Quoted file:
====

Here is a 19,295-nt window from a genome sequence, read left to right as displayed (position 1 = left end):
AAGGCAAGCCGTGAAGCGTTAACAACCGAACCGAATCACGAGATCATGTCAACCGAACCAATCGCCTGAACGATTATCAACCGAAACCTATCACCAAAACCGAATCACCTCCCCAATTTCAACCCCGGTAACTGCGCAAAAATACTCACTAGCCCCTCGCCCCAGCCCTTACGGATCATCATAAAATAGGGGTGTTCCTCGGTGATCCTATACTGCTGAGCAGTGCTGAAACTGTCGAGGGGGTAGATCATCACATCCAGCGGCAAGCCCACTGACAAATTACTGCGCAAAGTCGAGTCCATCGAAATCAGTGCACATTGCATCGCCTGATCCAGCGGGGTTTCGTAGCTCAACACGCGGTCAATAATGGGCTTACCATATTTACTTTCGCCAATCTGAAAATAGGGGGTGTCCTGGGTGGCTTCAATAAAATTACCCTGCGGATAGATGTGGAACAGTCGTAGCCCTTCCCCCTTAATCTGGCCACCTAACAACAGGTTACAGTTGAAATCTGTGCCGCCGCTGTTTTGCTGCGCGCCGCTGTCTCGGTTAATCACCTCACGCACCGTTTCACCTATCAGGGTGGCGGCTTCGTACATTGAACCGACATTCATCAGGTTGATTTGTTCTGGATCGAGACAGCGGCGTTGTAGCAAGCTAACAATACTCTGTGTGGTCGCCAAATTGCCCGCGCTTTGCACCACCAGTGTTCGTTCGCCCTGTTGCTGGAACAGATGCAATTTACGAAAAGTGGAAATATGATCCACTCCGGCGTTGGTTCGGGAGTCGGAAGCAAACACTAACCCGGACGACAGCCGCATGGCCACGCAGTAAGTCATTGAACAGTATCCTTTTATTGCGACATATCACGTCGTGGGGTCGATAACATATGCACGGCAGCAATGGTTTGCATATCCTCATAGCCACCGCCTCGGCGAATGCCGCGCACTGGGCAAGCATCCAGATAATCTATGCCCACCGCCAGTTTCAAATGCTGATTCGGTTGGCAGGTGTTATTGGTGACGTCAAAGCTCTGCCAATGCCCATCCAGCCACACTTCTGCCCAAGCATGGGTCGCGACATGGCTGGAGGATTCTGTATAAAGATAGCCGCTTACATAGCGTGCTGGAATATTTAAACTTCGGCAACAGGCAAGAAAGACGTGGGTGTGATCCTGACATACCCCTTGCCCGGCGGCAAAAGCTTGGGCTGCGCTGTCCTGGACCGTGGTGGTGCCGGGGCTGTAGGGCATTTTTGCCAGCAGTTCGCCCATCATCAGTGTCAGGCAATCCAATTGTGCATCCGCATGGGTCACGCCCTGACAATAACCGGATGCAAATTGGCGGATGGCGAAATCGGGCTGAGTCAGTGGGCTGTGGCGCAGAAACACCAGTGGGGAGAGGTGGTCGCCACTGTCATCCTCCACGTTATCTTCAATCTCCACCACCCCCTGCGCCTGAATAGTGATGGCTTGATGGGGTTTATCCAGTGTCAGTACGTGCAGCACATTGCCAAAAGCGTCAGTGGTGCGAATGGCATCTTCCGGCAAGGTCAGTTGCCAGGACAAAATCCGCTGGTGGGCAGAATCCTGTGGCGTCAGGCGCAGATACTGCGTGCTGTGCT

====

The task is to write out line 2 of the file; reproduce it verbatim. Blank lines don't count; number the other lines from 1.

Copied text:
AAGGCAAGCCGTGAAGCGTTAACAACCGAACCGAATCACGAGATCATGTCAACCGAACCAATCGCCTGAACGATTATCAACCGAAACCTATCACCAAAACCGAATCACCTCCCCAATTTCAACCCCGGTAACTGCGCAAAAATACTCACTAGCCCCTCGCCCCAGCCCTTACGGATCATCATAAAATAGGGGTGTTCCTCGGTGATCCTATACTGCTGAGCAGTGCTGAAACTGTCGAGGGGGTAGATCATCACATCCAGCGGCAAGCCCACTGACAAATTACTGCGCAAAGTCGAGTCCATCGAAATCAGTGCACATTGCATCGCCTGATCCAGCGGGGTTTCGTAGCTCAACACGCGGTCAATAATGGGCTTACCATATTTACTTTCGCCAATCTGAAAATAGGGGGTGTCCTGGGTGGCTTCAATAAAATTACCCTGCGGATAGATGTGGAACAGTCGTAGCCCTTCCCCCTTAATCTGGCCACCTAACAACAGGTTACAGTTGAAATCTGTGCCGCCGCTGTTTTGCTGCGCGCCGCTGTCTCGGTTAATCACCTCACGCACCGTTTCACCTATCAGGGTGGCGGCTTCGTACATTGAACCGACATTCATCAGGTTGATTTGTTCTGGATCGAGACAGCGGCGTTGTAGCAAGCTAACAATACTCTGTGTGGTCGCCAAATTGCCCGCGCTTTGCACCACCAGTGTTCGTTCGCCCTGTTGCTGGAACAGATGCAATTTACGAAAAGTGGAAATATGATCCACTCCGGCGTTGGTTCGGGAGTCGGAAGCAAACACTAACCCGGACGACAGCCGCATGGCCACGCAGTAAGTCATTGAACAGTATCCTTTTATTGCGACATATCACGTCGTGGGGTCGATAACATATGCACGGCAGCAATGGTTTGCATATCCTCATAGCCACCGCCTCGGCGAATGCCGCGCACTGGGCAAGCATCCAGATAATCTATGCCCACCGCCAGTTTCAAATGCTGATTCGGTTGGCAGGTGTTATTGGTGACGTCAAAGCTCTGCCAATGCCCATCCAGCCACACTTCTGCCCAAGCATGGGTCGCGACATGGCTGGAGGATTCTGTATAAAGATAGCCGCTTACATAGCGTGCTGGAATATTTAAACTTCGGCAACAGGCAAGAAAGACGTGGGTGTGATCCTGACATACCCCTTGCCCGGCGGCAAAAGCTTGGGCTGCGCTGTCCTGGACCGTGGTGGTGCCGGGGCTGTAGGGCATTTTTGCCAGCAGTTCGCCCATCATCAGTGTCAGGCAATCCAATTGTGCATCCGCATGGGTCACGCCCTGACAATAACCGGATGCAAATTGGCGGATGGCGAAATCGGGCTGAGTCAGTGGGCTGTGGCGCAGAAACACCAGTGGGGAGAGGTGGTCGCCACTGTCATCCTCCACGTTATCTTCAATCTCCACCACCCCCTGCGCCTGAATAGTGATGGCTTGATGGGGTTTATCCAGTGTCAGTACGTGCAGCACATTGCCAAAAGCGTCAGTGGTGCGAATGGCATCTTCCGGCAAGGTCAGTTGCCAGGACAAAATCCGCTGGTGGGCAGAATCCTGTGGCGTCAGGCGCAGATACTGCGTGCTGTGCT